Friday, April 25, 2008

Nothing More Than Feelings...(Part 2)

So I've finished "Blue Like Jazz" and I think this is the most telling quote of the entire book:
"Believing in Jesus is something that you feel."

That pretty much sums up my major problem with the book.  He never treats the kingship of Jesus Christ as a fact, but something that you either do or don't feel.  If you feel it, then you're probably not a Christian.  If you feel it, then you are a Christian.  Obviously, he deals with major issues of doubt, as do most of the other Christians he knows.  He's always trying to drum up these feelings that are really very temporal things.  He places his entire eternal salvation on a feeling.

He had one other illustration that I really appreciated.  It accurately represents our culture today and why I couldn't identify with him, or with the fundamentalists that he left.  He said that Christians in our culture used to be part of the game, but now they're sitting on the sidelines.  He's upset at the fundamentalists who have gotten angry, taken their ball, and gone home.  He believes that we should sit "humbly" on the bench, waiting to be put back in (so who's the coach here?).  I disagree with both.  We should be asking ourselves why we were trying to play this game in the first place.  We should repent of even attempting this secular game with pagan coaches and obeyed our Lord instead.

One other note on his aversion to fundamentalists.  I did a bit of internet research on his church, Imago Dei in Portland, Oregon.  Their theology is very similar to our local emergent church, Vintage Faith.  It's surprisingly orthodox and faithful, with basically Baptistic theology.  In fact, most "fundamentalist" churches would have exactly the same theological statements.  What this rejection of fundamentalism really amounts to is disliking the un-hipness of fundamentalism.  They've taken the same theology, and then gotten tattoos and cuss.  It's fundamentalist theology that looks cool.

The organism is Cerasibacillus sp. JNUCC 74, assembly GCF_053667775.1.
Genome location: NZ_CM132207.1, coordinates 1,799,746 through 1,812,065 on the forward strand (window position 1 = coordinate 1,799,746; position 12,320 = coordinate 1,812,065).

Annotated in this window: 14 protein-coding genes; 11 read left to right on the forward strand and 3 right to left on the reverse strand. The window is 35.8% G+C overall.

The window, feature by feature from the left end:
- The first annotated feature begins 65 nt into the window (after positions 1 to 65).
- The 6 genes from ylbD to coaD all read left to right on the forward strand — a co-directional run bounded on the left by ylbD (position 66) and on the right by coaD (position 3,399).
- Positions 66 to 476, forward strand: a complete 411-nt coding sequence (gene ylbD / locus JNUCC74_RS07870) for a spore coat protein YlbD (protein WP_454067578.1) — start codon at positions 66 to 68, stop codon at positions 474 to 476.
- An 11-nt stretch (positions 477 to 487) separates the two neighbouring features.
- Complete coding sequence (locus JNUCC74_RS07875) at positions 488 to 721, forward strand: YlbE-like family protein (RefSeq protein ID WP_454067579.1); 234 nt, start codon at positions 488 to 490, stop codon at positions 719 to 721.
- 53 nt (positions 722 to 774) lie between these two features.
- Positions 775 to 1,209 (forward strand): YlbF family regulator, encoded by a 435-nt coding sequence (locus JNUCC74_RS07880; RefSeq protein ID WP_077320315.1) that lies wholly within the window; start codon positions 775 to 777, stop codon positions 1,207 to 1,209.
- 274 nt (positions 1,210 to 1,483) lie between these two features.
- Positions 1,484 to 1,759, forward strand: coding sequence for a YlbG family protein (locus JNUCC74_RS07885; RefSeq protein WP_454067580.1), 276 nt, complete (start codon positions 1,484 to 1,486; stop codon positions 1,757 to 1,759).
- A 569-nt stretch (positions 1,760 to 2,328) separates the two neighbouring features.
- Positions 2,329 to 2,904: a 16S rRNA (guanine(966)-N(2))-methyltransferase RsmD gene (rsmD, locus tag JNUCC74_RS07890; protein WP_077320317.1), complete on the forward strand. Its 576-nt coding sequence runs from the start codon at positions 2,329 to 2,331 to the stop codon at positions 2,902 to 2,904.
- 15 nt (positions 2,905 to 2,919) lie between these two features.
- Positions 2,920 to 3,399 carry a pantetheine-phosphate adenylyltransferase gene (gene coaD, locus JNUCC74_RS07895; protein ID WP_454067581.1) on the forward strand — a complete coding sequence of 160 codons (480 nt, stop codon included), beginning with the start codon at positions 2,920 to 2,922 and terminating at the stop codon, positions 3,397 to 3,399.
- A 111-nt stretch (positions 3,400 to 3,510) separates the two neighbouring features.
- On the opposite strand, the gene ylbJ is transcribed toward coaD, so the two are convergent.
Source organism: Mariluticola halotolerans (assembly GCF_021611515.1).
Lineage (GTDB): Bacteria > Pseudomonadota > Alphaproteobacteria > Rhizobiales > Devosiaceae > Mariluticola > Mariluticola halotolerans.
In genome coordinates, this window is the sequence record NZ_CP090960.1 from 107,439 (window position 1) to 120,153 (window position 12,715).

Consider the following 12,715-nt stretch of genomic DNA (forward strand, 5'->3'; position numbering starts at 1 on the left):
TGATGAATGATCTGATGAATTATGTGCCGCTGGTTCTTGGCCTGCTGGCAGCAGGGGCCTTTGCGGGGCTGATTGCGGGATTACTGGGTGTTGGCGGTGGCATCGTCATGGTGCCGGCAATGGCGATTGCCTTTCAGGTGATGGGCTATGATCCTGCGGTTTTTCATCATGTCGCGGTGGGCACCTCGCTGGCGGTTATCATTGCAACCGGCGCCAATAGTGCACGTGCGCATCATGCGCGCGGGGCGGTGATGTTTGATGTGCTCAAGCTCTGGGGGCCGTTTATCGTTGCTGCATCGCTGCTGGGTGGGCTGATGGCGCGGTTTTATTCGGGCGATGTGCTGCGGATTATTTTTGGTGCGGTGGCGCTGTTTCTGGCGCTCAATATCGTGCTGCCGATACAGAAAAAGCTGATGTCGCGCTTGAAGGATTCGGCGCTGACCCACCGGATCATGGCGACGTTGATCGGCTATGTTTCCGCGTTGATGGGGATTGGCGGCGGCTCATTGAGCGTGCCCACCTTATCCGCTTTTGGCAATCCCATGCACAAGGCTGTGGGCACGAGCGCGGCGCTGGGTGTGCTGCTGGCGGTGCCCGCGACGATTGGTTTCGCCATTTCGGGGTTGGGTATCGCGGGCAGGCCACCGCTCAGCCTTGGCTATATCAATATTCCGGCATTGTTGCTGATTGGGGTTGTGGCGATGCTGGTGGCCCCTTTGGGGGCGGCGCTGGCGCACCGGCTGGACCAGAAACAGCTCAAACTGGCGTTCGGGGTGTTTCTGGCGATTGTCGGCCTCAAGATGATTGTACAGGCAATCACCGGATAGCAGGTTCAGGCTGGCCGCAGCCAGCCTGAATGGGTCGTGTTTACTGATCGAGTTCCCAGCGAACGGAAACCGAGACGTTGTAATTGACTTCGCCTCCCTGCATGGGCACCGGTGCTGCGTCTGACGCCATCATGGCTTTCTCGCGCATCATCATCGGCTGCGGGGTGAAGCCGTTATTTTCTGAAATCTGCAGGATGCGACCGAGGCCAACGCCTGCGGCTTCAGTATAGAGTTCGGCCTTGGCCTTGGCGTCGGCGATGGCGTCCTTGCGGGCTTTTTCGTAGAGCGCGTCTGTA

Tuesday, April 22, 2008

What is Emerging...Exactly? (Part 1?)

So after seeing how many friends and acquaitences rank the book "Blue Like Jazz" among their favorites I decided to give it a try.

The book is definitely easy to read, and interesting.  It also reinforces my opinion that the new "Emergent Church" really only relates well to people who were raised in the church and become disillusioned in some way.

The biggest plus, I would have to say, so far, is how he sees clearly problems that exist in the modern church.  I haven't read many of this solutions yet, but I'm not sure that I'll like them.

I think the most worrying thing is the Christianity he presents seems emasculated.  I can just imagine him saying everything he does while wearing a tight, pink shirt and jeans that he had to sew himself into (Emo-Style).  He's like a man who's trying to stay a man, all the while everything he thinks he's supposed to love is feminine.